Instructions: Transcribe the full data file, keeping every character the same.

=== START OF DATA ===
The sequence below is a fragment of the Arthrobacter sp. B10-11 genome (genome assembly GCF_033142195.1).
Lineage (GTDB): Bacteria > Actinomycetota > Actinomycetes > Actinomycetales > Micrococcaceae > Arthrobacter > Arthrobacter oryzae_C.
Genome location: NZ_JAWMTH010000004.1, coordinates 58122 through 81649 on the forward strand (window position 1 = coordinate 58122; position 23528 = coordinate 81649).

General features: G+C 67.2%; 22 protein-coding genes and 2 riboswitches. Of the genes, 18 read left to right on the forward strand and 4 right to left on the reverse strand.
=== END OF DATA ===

The sequence below is a fragment of the Arthrobacter sp. B10-11 genome (genome assembly GCF_033142195.1).
Lineage (GTDB): Bacteria > Actinomycetota > Actinomycetes > Actinomycetales > Micrococcaceae > Arthrobacter > Arthrobacter oryzae_C.
Genome location: NZ_JAWMTH010000004.1, coordinates 58122 through 81649 on the forward strand (window position 1 = coordinate 58122; position 23528 = coordinate 81649).

General features: G+C 67.2%; 22 protein-coding genes and 2 riboswitches. Of the genes, 18 read left to right on the forward strand and 4 right to left on the reverse strand.